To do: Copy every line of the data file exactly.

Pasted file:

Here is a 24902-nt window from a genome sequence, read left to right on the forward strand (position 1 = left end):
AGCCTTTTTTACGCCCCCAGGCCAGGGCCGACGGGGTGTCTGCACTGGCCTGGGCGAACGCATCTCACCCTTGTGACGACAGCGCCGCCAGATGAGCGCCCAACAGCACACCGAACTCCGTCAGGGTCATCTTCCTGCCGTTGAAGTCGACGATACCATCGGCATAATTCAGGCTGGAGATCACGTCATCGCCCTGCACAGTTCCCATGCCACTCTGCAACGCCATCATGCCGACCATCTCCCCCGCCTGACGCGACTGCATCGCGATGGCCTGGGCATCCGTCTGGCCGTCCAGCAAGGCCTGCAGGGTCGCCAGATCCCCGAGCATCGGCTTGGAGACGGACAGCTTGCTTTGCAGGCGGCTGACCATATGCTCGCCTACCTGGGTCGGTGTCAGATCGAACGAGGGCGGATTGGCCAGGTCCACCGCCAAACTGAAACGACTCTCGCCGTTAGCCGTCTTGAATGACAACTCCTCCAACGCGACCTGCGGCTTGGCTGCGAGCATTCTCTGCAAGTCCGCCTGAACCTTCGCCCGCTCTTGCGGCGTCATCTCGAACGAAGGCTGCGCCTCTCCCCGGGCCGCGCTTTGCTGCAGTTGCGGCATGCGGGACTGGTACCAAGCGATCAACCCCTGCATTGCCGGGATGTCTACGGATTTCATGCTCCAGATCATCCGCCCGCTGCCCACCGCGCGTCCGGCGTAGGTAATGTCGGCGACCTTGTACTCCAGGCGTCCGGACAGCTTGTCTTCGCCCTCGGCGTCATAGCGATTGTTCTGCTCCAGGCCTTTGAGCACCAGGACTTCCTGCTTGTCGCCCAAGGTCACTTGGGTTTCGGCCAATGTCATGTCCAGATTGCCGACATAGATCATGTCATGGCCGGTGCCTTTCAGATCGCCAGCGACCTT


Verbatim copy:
Here is a 24902-nt window from a genome sequence, read left to right on the forward strand (position 1 = left end):
AGCCTTTTTTACGCCCCCAGGCCAGGGCCGACGGGGTGTCTGCACTGGCCTGGGCGAACGCATCTCACCCTTGTGACGACAGCGCCGCCAGATGAGCGCCCAACAGCACACCGAACTCCGTCAGGGTCATCTTCCTGCCGTTGAAGTCGACGATACCATCGGCATAATTCAGGCTGGAGATCACGTCATCGCCCTGCACAGTTCCCATGCCACTCTGCAACGCCATCATGCCGACCATCTCCCCCGCCTGACGCGACTGCATCGCGATGGCCTGGGCATCCGTCTGGCCGTCCAGCAAGGCCTGCAGGGTCGCCAGATCCCCGAGCATCGGCTTGGAGACGGACAGCTTGCTTTGCAGGCGGCTGACCATATGCTCGCCTACCTGGGTCGGTGTCAGATCGAACGAGGGCGGATTGGCCAGGTCCACCGCCAAACTGAAACGACTCTCGCCGTTAGCCGTCTTGAATGACAACTCCTCCAACGCGACCTGCGGCTTGGCTGCGAGCATTCTCTGCAAGTCCGCCTGAACCTTCGCCCGCTCTTGCGGCGTCATCTCGAACGAAGGCTGCGCCTCTCCCCGGGCCGCGCTTTGCTGCAGTTGCGGCATGCGGGACTGGTACCAAGCGATCAACCCCTGCATTGCCGGGATGTCTACGGATTTCATGCTCCAGATCATCCGCCCGCTGCCCACCGCGCGTCCGGCGTAGGTAATGTCGGCGACCTTGTACTCCAGGCGTCCGGACAGCTTGTCTTCGCCCTCGGCGTCATAGCGATTGTTCTGCTCCAGGCCTTTGAGCACCAGGACTTCCTGCTTGTCGCCCAAGGTCACTTGGGTTTCGGCCAATGTCATGTCCAGATTGCCGACATAGATCATGTCATGGCCGGTGCCTTTCAGATCGCCAGCGACCTT